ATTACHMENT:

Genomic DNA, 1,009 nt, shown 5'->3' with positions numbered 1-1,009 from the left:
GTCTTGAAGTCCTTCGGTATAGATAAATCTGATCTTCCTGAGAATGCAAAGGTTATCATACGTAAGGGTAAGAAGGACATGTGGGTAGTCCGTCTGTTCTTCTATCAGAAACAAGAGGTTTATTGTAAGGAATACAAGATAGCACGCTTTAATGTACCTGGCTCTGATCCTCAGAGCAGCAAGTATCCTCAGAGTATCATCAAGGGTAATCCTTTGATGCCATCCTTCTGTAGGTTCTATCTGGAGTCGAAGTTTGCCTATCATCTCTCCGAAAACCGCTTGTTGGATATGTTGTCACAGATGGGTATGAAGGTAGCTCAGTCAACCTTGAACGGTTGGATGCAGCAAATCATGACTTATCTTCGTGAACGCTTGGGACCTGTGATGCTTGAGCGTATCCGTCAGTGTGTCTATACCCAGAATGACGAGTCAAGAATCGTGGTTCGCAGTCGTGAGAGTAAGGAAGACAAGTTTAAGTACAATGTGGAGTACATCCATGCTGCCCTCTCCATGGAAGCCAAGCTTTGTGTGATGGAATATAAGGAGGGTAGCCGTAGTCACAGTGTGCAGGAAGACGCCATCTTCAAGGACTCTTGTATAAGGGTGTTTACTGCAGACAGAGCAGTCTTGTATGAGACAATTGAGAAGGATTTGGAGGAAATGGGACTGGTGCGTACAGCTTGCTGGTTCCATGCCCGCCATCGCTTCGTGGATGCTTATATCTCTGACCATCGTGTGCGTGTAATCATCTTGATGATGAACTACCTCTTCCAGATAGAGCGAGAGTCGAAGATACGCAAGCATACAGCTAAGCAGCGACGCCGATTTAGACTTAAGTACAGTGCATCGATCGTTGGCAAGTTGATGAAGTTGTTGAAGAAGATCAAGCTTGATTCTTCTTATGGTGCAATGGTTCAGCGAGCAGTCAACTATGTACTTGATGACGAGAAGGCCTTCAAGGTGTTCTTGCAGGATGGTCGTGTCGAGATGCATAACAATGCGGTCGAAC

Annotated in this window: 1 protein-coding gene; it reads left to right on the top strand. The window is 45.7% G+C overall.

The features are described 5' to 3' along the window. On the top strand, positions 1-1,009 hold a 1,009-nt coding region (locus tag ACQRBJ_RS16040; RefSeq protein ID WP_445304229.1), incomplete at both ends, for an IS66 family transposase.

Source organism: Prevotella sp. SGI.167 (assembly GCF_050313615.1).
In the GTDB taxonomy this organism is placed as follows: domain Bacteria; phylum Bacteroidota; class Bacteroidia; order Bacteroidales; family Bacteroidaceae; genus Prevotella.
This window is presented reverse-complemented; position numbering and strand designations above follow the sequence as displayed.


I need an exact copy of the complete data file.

Genomic DNA, 1,009 nt, shown 5'->3' with positions numbered 1-1,009 from the left:
GTCTTGAAGTCCTTCGGTATAGATAAATCTGATCTTCCTGAGAATGCAAAGGTTATCATACGTAAGGGTAAGAAGGACATGTGGGTAGTCCGTCTGTTCTTCTATCAGAAACAAGAGGTTTATTGTAAGGAATACAAGATAGCACGCTTTAATGTACCTGGCTCTGATCCTCAGAGCAGCAAGTATCCTCAGAGTATCATCAAGGGTAATCCTTTGATGCCATCCTTCTGTAGGTTCTATCTGGAGTCGAAGTTTGCCTATCATCTCTCCGAAAACCGCTTGTTGGATATGTTGTCACAGATGGGTATGAAGGTAGCTCAGTCAACCTTGAACGGTTGGATGCAGCAAATCATGACTTATCTTCGTGAACGCTTGGGACCTGTGATGCTTGAGCGTATCCGTCAGTGTGTCTATACCCAGAATGACGAGTCAAGAATCGTGGTTCGCAGTCGTGAGAGTAAGGAAGACAAGTTTAAGTACAATGTGGAGTACATCCATGCTGCCCTCTCCATGGAAGCCAAGCTTTGTGTGATGGAATATAAGGAGGGTAGCCGTAGTCACAGTGTGCAGGAAGACGCCATCTTCAAGGACTCTTGTATAAGGGTGTTTACTGCAGACAGAGCAGTCTTGTATGAGACAATTGAGAAGGATTTGGAGGAAATGGGACTGGTGCGTACAGCTTGCTGGTTCCATGCCCGCCATCGCTTCGTGGATGCTTATATCTCTGACCATCGTGTGCGTGTAATCATCTTGATGATGAACTACCTCTTCCAGATAGAGCGAGAGTCGAAGATACGCAAGCATACAGCTAAGCAGCGACGCCGATTTAGACTTAAGTACAGTGCATCGATCGTTGGCAAGTTGATGAAGTTGTTGAAGAAGATCAAGCTTGATTCTTCTTATGGTGCAATGGTTCAGCGAGCAGTCAACTATGTACTTGATGACGAGAAGGCCTTCAAGGTGTTCTTGCAGGATGGTCGTGTCGAGATGCATAACAATGCGGTCGAAC

Annotated in this window: 1 protein-coding gene; it reads left to right on the top strand. The window is 45.7% G+C overall.

The features are described 5' to 3' along the window. On the top strand, positions 1-1,009 hold a 1,009-nt coding region (locus tag ACQRBJ_RS16040; RefSeq protein ID WP_445304229.1), incomplete at both ends, for an IS66 family transposase.

Source organism: Prevotella sp. SGI.167 (assembly GCF_050313615.1).
In the GTDB taxonomy this organism is placed as follows: domain Bacteria; phylum Bacteroidota; class Bacteroidia; order Bacteroidales; family Bacteroidaceae; genus Prevotella.
This window is presented reverse-complemented; position numbering and strand designations above follow the sequence as displayed.